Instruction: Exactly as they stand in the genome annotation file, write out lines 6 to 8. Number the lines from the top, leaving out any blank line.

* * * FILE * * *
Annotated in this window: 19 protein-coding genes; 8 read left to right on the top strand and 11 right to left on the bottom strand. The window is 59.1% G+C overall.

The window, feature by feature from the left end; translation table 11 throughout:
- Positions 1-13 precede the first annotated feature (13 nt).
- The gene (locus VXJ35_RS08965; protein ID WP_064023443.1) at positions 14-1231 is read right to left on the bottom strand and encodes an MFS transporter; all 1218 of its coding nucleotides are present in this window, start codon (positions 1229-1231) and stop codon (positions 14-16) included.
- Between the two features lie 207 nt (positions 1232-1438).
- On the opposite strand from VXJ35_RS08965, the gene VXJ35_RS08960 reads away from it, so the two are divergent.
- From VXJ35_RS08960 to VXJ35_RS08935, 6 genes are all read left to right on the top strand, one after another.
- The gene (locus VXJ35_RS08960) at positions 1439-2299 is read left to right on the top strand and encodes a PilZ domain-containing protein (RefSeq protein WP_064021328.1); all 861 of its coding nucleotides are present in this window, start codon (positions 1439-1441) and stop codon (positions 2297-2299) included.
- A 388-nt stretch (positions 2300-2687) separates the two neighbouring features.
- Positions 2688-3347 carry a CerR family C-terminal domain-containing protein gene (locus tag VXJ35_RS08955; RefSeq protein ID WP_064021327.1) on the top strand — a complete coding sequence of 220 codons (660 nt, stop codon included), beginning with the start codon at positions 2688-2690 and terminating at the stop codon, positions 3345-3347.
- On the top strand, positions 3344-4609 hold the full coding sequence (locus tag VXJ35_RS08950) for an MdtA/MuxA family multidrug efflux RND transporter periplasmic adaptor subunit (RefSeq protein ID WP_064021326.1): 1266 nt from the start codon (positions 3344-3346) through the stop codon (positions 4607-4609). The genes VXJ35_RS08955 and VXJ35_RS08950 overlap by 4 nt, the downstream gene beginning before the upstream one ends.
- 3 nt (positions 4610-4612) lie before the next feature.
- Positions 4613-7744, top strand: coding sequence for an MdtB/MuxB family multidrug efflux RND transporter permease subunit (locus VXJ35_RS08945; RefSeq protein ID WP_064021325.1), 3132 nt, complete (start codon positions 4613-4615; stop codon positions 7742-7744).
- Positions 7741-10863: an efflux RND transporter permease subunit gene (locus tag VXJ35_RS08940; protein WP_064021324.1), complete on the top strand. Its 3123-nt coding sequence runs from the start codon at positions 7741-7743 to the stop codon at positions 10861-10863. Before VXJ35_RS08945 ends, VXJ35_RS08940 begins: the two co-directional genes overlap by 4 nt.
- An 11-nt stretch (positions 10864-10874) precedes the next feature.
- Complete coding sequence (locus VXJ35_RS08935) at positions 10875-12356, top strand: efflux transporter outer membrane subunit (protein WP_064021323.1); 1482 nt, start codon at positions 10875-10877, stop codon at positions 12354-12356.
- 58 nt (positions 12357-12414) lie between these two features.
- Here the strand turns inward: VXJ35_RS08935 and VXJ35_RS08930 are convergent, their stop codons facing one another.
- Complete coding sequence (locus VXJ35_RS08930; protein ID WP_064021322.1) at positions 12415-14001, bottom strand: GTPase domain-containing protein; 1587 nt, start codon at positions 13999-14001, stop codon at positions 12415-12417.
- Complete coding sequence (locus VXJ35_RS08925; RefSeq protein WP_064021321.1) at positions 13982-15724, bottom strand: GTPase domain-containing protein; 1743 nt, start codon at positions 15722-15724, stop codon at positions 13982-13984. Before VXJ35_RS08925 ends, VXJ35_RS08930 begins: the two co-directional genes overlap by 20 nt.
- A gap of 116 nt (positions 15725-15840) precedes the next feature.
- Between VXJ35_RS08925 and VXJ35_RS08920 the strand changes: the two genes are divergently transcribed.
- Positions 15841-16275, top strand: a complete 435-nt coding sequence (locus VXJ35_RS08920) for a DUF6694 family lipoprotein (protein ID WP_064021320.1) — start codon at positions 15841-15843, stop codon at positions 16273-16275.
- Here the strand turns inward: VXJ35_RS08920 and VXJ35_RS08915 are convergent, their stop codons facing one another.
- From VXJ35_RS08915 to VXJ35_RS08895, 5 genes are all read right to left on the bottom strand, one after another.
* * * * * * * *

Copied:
- On the opposite strand from VXJ35_RS08965, the gene VXJ35_RS08960 reads away from it, so the two are divergent.
- From VXJ35_RS08960 to VXJ35_RS08935, 6 genes are all read left to right on the top strand, one after another.
- The gene (locus VXJ35_RS08960) at positions 1439-2299 is read left to right on the top strand and encodes a PilZ domain-containing protein (RefSeq protein WP_064021328.1); all 861 of its coding nucleotides are present in this window, start codon (positions 1439-1441) and stop codon (positions 2297-2299) included.